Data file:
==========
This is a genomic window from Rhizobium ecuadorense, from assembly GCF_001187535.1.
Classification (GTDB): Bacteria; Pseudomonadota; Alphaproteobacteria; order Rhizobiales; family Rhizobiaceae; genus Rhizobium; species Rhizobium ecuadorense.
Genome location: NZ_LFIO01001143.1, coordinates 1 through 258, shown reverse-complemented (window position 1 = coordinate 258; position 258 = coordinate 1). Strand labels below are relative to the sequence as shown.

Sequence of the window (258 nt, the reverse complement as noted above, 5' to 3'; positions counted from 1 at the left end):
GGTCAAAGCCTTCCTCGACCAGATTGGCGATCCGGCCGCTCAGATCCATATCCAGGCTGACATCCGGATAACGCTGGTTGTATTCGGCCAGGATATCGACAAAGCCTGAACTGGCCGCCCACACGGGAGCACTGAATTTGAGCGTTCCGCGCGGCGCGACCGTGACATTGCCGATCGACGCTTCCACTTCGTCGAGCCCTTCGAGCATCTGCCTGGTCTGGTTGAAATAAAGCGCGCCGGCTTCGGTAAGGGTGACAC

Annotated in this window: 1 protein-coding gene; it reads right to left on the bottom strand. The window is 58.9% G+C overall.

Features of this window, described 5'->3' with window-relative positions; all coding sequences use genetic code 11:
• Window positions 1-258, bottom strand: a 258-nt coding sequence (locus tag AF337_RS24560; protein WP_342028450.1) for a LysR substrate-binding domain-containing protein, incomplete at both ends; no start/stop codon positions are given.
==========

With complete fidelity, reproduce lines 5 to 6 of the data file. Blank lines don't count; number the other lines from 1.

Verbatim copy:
GGTCAAAGCCTTCCTCGACCAGATTGGCGATCCGGCCGCTCAGATCCATATCCAGGCTGACATCCGGATAACGCTGGTTGTATTCGGCCAGGATATCGACAAAGCCTGAACTGGCCGCCCACACGGGAGCACTGAATTTGAGCGTTCCGCGCGGCGCGACCGTGACATTGCCGATCGACGCTTCCACTTCGTCGAGCCCTTCGAGCATCTGCCTGGTCTGGTTGAAATAAAGCGCGCCGGCTTCGGTAAGGGTGACAC

Annotated in this window: 1 protein-coding gene; it reads right to left on the bottom strand. The window is 58.9% G+C overall.